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Curriculum & Leadership Journal
An electronic journal for leaders in education
ISSN: 1448-0743
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Overcoming children's hearing loss in Western Australian children


The Aboriginal Education Directorate at the Western Australian Department of Education and Training provides educators with a professional learning program and support materials to develop educators' awareness and understanding of the issues related to Conductive Hearing Loss.


Conductive Hearing Loss, due to various forms of Otitis Media, more commonly known as middle ear infection, glue ear and runny ear, affects up to 80% of Aboriginal children in a classroom on any given day in Western Australia.

Aboriginal children are one of a number of populations showing greater vulnerability to this condition. Prevalence rates among Maori and South-East Asian children, and children with particular disabilities (e.g. Down Syndrome, cleft palate), are also elevated. For European children the rates are in the order of 25% on any one day.

The Aboriginal Education, Training and Services Directorate at the Western Australian Department of Education and Training provides educators with a professional learning program and support materials to develop educators' awareness and understanding of the issues related to Conductive Hearing Loss.


The impact of the disease

Otitis Media is one of the major health problems faced by young children. It may affect infants from a few days old through to their teenage years, and sometimes beyond. Research has shown that as many as 75% of all children in Australia will have at least one episode of Otitis Media by the time they are three years of age.

Otitis Media results in reduced hearing, which may persist for a period of a few days, or for as long as several months, from one episode of the disease. In chronic cases hearing may never return to normal. It is generally recognised that episodes of hearing loss may lead to some or all of the following:

  • Speech and hearing delays
  • Educational problems, which frequently continue to impact in secondary school
  • Behavioural, emotional and social problems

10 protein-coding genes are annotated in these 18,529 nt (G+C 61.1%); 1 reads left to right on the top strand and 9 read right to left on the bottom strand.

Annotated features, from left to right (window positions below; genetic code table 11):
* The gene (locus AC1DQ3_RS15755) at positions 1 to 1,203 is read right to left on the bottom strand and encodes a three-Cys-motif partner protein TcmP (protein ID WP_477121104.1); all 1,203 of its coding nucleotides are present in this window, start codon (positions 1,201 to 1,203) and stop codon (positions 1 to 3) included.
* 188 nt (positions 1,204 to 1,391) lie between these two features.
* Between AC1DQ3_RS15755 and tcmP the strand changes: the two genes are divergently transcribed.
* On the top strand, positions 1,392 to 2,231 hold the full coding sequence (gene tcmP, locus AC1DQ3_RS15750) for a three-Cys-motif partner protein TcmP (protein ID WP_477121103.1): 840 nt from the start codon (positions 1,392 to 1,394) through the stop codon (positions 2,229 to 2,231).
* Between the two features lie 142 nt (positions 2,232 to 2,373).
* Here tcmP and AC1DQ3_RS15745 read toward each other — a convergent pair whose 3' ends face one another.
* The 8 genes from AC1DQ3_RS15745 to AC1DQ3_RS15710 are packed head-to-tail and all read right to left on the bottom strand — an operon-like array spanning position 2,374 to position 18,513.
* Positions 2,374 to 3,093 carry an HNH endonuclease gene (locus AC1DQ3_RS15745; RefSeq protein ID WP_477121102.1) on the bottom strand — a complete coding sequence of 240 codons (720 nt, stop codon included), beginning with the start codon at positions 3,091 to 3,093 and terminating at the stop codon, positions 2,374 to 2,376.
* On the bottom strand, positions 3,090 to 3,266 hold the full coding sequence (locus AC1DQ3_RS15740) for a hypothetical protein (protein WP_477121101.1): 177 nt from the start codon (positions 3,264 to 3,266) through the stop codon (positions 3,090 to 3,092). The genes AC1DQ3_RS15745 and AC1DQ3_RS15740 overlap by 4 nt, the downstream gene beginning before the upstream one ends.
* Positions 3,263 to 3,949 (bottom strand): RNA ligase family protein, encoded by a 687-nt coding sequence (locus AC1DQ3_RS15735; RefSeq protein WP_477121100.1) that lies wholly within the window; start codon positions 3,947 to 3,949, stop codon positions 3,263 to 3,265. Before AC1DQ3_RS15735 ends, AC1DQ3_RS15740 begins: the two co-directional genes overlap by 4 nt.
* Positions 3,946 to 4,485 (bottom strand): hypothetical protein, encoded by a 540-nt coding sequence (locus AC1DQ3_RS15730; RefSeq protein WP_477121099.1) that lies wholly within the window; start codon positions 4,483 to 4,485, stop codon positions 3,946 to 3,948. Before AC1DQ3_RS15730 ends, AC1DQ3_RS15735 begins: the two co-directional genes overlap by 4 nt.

• Permanent hearing loss.

Addressing the problem

The Department of Education and Training in WA has produced the Do You Hear What I Hear? CD-ROM and support materials to develop an awareness and better understanding of the issues related to all children experiencing Conductive Hearing Loss. These resources

  • present a whole-school approach to the effective management of Otitis Media
  • provide information about the causes, signs and symptoms of Otitis Media
  • describe the impact of Conductive Hearing Loss on cognitive, behavioural and social-emotional development
  • identify a range of classroom management strategies that support curriculum access for children experiencing Conductive Hearing Loss
  • provide a wide range of activities for improving students' oral language and literacy behaviours and skills.
All educators are encouraged to take the time to familiarise themselves with these materials, and to incorporate the information into planning and daily teaching practice to ensure that the needs of students experiencing Conductive Hearing Loss are met. To facilitate this, professional learning related to Otitis Media/Conductive Hearing Loss is available in all districts across Western Australia.

It is critical that schools, parents/caregivers, health workers, medical personnel, speech pathologists, audiologists and other community groups all work together to promote an awareness of Conductive Hearing Loss/Otitis Media and its effect on children's social-emotional, behavioural and educational development.

For further information about the support materials and professional learning program, please contact Grania McCudden grania.mccudden@det.wa.edu.au, or visit the website of the Aboriginal Education, Training and Services Directorate.
KLA

Subject Headings

Aboriginal peoples
Aboriginal students
Children
Communication
Education management
Education policy
Health education
Mäori
Socially disadvantaged
Western Australia (WA)